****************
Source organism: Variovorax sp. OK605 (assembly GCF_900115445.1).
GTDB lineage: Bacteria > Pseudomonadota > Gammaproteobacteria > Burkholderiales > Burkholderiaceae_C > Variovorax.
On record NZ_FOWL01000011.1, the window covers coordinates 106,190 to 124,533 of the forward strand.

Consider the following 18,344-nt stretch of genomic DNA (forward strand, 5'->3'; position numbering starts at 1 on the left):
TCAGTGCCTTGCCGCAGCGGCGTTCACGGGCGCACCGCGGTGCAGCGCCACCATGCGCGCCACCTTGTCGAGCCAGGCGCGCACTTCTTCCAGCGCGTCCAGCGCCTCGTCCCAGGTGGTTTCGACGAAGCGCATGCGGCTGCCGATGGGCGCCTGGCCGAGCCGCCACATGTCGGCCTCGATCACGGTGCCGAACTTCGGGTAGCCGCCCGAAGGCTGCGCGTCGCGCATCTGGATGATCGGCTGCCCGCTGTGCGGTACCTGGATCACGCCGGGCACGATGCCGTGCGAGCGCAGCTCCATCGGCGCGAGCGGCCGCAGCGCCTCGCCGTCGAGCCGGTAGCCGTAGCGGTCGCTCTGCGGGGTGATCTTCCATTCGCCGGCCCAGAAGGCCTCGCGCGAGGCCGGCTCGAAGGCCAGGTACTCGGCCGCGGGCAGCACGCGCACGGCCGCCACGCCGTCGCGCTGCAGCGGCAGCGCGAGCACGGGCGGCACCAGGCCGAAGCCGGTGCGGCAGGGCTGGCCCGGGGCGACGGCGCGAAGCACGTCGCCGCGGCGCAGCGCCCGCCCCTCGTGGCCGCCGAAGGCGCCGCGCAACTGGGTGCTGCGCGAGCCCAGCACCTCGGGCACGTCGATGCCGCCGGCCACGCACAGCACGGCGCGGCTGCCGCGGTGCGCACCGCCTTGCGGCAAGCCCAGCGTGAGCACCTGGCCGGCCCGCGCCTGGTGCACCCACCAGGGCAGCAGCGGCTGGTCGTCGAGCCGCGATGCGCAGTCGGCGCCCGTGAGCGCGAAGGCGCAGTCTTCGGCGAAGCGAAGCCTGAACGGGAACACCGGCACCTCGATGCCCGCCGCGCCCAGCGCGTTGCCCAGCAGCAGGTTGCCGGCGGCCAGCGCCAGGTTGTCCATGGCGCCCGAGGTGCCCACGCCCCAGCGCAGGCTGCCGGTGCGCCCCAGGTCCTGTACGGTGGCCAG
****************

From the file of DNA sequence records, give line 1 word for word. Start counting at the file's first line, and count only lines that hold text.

Source organism: Variovorax sp. OK605 (assembly GCF_900115445.1).